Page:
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Mindless Baby Elephants or Mindless Management of The Khaoi Yai National Park

December 06, 2019

Recently, The Bangkok Post and The Washington Post had press coverage regarding the death of eleven elephants at Khao Yai National Park which has been the subject of other elephant-related articles by The Elephant Story. As meditation is a central concept in the practice of Buddhism, the mindfulness following meditation is often contrasted with the mindlessness of baby elephants. The attention span of baby elephants up to age three is measured in micro-seconds. Moreover, they have not developed the dexterity and strength to accommodate their awkward size. One news account stated that adult elephants trying to save a baby elephant trapped in cliffs in a waterfall in the Khao Yai National park ended with the deaths of eleven elephants. Some of them are shown below in the image at the base of the waterfall.  
The death caused considerable response in that the containment and recovery of the bodies was required to control any contamination of the reservoirs downstream which are a source of water to other villages and communities. The park set up large nets to catch the carcasses before they drifted to a canal that empties into the reservoir at Khun Dan Prakan Chon dam in Nakhon Nayok. It turns out that eight elephants suffered a similar fate in 1992 when they plunged from the top of the Haew Narok Waterfall (the ravine of hell) in this tourist destination and World Heritage site.  
The standard explanation is hungry elephants trek to the spot in search of food in spite of the high risk. The compassionate instinct of the mothers and aunties of young elephants is that they do anything possible to recover the mindless youngsters who stray and get themselves into trouble, thereby often sacrificing their own lives. Following the incident in 1992, concrete barriers were established to prevent the elephants from taking the trail to a more desirable food source.  
Anyone who has been around baby elephants knows the mindlessness of babies as well as the preference of elephants for certain delicacies in the rain forest that are only appreciated by them. Therefore, that explanation might suffice as the reason for this tragic experience but elephant conservationist, Khun Khemthong Morat, has a different view. His premise is that the park management has built restaurants and other buildings which blocked the elephant’s safe trail through the elephant habitat. Khun Khemthong, shown below in the middle, began a hunger strike on October 11 demanding that the Department of National Parks, Wildlife and Plant Conservation meet with him to find a solution to the problem. He ended his hunger strike after eleven days taking only liquids for a portion of the period.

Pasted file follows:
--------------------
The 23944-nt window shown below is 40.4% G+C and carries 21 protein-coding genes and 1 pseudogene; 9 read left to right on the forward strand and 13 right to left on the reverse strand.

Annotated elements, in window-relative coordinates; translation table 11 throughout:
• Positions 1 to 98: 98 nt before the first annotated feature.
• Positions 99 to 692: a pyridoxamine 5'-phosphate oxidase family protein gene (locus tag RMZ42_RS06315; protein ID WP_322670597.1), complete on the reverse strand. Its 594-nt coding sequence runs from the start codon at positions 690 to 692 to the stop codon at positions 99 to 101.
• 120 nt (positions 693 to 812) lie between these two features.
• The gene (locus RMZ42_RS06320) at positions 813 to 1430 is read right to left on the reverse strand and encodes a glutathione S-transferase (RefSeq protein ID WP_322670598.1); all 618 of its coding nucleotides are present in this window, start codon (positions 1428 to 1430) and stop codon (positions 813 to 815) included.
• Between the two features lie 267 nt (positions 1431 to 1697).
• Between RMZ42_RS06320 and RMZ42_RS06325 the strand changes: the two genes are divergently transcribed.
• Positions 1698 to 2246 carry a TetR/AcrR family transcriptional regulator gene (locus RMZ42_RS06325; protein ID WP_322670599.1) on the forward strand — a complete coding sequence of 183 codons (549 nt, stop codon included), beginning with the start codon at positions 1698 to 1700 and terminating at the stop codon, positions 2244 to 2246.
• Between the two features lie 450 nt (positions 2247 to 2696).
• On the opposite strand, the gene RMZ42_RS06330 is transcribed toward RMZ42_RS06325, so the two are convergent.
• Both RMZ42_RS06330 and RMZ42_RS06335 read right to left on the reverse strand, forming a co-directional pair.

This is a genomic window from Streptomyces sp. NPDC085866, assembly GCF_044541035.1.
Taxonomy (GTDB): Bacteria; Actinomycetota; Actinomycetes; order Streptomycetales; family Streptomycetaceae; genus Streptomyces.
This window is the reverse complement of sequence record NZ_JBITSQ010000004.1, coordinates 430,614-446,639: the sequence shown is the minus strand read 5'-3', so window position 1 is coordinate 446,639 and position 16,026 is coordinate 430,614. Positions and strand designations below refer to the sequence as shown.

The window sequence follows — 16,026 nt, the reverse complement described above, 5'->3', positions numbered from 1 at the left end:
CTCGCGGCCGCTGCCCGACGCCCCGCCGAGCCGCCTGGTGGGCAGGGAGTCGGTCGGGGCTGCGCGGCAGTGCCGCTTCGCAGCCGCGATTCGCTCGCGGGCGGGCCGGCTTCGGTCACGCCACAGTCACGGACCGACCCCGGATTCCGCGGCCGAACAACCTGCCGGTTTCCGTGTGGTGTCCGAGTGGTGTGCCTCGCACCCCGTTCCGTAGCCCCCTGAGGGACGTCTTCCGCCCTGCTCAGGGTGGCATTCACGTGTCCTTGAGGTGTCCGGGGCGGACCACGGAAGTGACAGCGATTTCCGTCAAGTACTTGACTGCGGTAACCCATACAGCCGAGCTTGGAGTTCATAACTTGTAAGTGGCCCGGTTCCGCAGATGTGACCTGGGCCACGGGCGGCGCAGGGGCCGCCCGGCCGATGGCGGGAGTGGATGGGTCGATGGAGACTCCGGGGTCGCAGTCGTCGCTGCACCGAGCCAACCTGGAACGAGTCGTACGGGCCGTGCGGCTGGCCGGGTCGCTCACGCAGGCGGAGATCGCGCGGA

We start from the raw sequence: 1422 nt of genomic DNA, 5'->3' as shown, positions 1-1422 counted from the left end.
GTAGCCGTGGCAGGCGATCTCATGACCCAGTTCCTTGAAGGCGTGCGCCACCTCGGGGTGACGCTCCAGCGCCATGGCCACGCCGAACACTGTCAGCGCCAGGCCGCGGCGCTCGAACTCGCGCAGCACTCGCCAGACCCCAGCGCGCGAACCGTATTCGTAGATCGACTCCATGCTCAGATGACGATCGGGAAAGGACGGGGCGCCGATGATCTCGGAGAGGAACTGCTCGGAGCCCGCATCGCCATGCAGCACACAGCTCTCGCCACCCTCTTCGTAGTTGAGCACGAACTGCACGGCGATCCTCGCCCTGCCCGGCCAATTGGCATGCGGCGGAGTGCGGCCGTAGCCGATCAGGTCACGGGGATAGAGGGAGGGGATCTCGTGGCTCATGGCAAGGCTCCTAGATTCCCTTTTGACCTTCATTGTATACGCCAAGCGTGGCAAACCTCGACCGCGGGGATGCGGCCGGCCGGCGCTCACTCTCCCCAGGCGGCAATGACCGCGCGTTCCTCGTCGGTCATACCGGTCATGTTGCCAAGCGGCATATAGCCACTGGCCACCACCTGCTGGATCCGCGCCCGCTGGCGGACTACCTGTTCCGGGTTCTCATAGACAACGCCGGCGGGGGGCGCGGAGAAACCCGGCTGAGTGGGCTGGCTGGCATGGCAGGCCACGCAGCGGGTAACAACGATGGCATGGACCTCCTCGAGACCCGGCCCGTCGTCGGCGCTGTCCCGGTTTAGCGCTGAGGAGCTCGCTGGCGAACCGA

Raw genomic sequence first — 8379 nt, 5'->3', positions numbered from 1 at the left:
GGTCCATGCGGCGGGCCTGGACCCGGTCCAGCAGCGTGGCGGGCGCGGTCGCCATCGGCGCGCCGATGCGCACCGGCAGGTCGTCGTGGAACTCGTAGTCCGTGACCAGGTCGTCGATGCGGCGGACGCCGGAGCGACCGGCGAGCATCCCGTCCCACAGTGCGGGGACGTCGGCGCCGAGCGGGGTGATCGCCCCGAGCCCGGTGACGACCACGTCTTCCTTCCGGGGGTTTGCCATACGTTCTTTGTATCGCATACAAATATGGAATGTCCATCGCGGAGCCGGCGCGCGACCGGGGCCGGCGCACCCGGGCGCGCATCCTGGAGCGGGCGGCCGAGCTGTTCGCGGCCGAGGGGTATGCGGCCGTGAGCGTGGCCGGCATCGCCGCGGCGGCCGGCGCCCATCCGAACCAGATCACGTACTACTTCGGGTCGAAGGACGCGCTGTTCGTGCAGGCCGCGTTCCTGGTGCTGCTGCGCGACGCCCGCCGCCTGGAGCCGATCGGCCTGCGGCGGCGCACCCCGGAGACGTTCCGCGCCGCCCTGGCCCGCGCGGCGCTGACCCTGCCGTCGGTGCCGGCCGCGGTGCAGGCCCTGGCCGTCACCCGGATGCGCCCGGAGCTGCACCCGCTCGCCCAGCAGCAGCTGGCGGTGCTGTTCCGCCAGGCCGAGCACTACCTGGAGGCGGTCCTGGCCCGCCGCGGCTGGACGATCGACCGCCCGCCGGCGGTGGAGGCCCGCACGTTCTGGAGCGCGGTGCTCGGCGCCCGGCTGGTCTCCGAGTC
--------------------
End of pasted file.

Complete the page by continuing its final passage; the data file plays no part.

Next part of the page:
Khun Khemthong (tart taste of gold in English) is desperately hoping that his hunger strike will impact the conscience of Thai policymakers so that they take care of the country’s elephants. He said that he had been told that the hungry elephants had trekked to the spot in search of food. The adult elephants knew how to maneuver through the treacherous terrain while the young walked without care. Once one of the young calves lost their footing and fell into a crevasse, the maternal and compassionate older elephants would try to rescue it causing their own demise.  
To close out this chapter of the elephant experience in Khao Yai National Park, Khun Khemthong, with his tart comments, proposed that the elephant deaths were not an accident but were something that could have been prevented. So, where do we go with this observation? The basic conflict is to offer people the opportunity to interact with elephants while providing some measure of economic support and at the same time afford them the privacy to live like they did in the wild in a world that offers very little wild.

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